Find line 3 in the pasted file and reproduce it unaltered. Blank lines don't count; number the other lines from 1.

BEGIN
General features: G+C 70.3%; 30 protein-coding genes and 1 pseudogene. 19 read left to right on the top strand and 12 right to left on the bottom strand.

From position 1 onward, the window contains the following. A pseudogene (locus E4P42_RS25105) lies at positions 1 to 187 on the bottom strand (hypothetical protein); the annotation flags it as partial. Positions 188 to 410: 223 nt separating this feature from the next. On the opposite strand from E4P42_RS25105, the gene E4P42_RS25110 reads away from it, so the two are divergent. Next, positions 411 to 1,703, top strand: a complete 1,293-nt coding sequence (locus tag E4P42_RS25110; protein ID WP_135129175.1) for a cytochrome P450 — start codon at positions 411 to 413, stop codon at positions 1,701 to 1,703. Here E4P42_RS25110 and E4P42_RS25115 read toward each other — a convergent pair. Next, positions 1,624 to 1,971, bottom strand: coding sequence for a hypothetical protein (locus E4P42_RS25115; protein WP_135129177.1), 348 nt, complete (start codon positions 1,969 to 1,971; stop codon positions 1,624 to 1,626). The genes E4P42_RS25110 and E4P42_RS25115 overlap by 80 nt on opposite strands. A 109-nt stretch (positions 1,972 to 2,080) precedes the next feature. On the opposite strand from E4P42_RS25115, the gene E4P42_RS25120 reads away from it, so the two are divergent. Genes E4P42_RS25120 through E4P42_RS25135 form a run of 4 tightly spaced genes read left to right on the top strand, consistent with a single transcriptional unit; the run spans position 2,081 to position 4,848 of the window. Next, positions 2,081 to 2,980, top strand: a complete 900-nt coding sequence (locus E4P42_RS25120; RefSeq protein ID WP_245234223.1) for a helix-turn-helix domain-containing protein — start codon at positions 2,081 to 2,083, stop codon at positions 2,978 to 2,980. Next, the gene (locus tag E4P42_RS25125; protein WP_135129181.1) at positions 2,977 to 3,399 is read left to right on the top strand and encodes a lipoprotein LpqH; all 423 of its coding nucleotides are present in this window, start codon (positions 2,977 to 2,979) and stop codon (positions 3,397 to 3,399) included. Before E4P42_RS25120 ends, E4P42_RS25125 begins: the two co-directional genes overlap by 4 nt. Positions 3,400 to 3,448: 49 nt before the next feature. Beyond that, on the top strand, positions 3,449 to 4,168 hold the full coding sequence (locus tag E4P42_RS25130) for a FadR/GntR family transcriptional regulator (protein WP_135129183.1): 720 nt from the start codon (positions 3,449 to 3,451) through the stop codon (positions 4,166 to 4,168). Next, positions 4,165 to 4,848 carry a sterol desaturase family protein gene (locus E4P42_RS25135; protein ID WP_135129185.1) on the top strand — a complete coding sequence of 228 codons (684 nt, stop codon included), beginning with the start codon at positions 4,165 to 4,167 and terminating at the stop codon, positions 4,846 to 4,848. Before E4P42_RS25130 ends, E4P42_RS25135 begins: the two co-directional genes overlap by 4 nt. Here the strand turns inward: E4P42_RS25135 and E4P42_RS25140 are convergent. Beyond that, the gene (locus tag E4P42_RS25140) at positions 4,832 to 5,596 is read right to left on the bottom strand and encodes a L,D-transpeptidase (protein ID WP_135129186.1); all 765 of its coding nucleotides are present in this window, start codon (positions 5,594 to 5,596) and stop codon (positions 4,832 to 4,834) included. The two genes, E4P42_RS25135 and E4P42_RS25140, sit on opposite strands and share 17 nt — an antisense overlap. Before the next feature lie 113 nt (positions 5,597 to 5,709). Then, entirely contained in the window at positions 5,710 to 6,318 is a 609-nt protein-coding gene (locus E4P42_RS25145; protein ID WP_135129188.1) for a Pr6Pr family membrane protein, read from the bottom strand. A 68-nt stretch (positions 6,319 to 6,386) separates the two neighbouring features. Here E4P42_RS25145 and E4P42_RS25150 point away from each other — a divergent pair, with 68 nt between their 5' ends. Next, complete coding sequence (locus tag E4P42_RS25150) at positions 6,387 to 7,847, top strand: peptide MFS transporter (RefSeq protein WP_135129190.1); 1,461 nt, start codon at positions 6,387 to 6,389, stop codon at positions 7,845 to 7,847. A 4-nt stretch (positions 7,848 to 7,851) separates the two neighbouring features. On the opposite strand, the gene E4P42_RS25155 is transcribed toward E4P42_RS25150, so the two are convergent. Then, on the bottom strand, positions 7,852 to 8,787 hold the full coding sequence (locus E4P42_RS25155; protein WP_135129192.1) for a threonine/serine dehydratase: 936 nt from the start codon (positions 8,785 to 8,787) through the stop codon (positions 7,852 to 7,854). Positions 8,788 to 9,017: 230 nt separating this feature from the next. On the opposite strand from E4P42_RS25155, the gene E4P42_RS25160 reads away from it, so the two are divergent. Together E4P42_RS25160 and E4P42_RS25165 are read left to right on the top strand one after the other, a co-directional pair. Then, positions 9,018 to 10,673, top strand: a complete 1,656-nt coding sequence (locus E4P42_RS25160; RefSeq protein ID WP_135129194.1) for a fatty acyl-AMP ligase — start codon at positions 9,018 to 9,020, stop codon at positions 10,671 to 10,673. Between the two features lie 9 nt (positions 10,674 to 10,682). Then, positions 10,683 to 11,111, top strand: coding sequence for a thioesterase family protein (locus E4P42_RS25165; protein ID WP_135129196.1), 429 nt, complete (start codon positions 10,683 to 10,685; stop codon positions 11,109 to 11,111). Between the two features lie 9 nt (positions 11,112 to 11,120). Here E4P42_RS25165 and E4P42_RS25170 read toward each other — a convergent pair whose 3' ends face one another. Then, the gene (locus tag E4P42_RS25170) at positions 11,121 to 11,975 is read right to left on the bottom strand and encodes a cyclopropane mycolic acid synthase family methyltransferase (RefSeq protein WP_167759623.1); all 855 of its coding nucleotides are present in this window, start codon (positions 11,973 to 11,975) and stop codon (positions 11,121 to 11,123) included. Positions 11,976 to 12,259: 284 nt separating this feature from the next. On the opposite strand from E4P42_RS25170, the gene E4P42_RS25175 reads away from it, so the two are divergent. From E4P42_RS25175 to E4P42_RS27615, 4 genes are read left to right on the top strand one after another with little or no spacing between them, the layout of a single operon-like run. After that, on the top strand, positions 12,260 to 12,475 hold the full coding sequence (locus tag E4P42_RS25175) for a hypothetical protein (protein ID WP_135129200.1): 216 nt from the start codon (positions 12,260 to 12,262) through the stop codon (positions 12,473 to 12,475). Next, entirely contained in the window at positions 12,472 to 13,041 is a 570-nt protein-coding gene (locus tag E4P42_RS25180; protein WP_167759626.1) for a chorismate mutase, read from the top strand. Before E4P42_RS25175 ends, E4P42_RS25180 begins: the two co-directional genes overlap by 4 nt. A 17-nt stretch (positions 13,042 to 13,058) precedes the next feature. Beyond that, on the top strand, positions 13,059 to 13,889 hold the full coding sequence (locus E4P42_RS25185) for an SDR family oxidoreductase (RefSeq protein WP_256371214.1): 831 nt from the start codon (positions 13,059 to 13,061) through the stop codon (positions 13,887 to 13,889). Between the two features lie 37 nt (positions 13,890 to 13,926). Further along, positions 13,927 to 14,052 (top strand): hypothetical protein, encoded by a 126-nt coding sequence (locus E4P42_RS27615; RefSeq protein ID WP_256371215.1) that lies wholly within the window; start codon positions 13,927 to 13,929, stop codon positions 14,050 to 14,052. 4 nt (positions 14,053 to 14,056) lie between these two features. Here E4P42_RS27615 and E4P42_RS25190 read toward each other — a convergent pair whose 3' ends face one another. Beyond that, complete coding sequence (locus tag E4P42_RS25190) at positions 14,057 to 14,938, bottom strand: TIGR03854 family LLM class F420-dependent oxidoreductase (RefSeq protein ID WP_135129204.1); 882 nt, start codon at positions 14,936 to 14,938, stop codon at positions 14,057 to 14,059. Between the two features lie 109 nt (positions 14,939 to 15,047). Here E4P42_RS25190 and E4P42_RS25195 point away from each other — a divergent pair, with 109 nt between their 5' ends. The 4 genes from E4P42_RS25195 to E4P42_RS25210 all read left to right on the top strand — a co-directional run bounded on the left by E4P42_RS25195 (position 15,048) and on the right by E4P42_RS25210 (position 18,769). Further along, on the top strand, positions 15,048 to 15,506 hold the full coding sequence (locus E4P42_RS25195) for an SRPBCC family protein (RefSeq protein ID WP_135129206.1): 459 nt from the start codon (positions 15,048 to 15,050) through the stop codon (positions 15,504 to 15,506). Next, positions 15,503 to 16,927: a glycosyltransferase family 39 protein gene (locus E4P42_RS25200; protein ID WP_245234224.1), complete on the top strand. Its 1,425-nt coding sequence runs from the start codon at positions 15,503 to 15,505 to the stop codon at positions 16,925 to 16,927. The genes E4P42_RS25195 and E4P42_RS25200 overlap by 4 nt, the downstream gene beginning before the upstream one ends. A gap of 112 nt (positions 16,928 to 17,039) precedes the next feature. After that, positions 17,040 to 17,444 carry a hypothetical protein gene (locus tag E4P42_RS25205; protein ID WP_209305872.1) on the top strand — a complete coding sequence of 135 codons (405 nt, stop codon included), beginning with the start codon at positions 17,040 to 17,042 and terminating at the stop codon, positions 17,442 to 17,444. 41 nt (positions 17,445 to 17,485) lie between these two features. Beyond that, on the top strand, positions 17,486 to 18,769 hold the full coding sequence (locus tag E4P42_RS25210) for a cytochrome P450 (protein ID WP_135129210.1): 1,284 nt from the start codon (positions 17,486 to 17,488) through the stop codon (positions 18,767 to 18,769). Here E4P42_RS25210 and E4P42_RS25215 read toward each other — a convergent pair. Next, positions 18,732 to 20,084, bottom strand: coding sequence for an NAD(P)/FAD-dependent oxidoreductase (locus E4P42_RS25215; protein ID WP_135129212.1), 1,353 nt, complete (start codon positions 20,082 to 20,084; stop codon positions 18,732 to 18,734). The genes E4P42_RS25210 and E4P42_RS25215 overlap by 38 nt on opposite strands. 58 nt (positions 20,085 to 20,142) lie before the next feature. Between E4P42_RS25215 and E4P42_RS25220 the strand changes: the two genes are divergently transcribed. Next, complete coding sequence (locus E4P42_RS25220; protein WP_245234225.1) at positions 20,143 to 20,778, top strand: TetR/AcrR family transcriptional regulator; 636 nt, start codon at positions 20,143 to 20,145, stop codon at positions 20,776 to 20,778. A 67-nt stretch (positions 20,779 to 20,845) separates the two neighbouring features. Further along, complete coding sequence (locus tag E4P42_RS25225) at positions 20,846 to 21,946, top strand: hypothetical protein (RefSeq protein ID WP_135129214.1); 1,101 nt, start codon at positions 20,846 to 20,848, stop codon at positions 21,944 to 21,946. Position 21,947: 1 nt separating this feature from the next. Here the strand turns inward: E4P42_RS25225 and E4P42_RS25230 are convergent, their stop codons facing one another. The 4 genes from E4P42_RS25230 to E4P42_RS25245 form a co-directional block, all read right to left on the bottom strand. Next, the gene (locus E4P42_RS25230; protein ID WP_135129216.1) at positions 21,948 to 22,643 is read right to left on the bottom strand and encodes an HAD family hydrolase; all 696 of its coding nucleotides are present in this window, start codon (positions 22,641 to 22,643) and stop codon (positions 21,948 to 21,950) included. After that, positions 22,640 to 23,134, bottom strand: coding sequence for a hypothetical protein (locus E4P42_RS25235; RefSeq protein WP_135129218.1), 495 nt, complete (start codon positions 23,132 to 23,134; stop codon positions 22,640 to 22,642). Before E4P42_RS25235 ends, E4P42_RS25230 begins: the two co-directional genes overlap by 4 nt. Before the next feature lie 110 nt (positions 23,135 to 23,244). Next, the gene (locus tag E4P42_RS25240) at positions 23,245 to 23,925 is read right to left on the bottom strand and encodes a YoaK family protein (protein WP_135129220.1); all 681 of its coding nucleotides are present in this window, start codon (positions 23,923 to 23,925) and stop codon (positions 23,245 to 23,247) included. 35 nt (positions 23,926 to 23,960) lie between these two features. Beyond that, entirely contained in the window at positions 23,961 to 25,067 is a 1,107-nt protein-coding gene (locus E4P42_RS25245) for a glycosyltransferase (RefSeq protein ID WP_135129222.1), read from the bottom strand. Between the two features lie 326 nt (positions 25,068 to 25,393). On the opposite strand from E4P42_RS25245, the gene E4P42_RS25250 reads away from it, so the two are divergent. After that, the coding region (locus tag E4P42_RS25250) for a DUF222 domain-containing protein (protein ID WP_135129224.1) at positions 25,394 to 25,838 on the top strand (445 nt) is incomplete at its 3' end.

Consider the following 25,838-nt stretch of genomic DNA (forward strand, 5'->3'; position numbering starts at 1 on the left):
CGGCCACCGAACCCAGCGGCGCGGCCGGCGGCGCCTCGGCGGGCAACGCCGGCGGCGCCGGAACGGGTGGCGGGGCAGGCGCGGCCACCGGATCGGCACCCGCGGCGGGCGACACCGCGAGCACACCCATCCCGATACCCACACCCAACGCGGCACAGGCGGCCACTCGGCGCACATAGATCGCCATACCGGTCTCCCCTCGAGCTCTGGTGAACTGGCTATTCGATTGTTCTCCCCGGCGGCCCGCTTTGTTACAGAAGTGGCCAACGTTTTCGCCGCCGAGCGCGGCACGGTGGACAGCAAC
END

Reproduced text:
Consider the following 25,838-nt stretch of genomic DNA (forward strand, 5'->3'; position numbering starts at 1 on the left):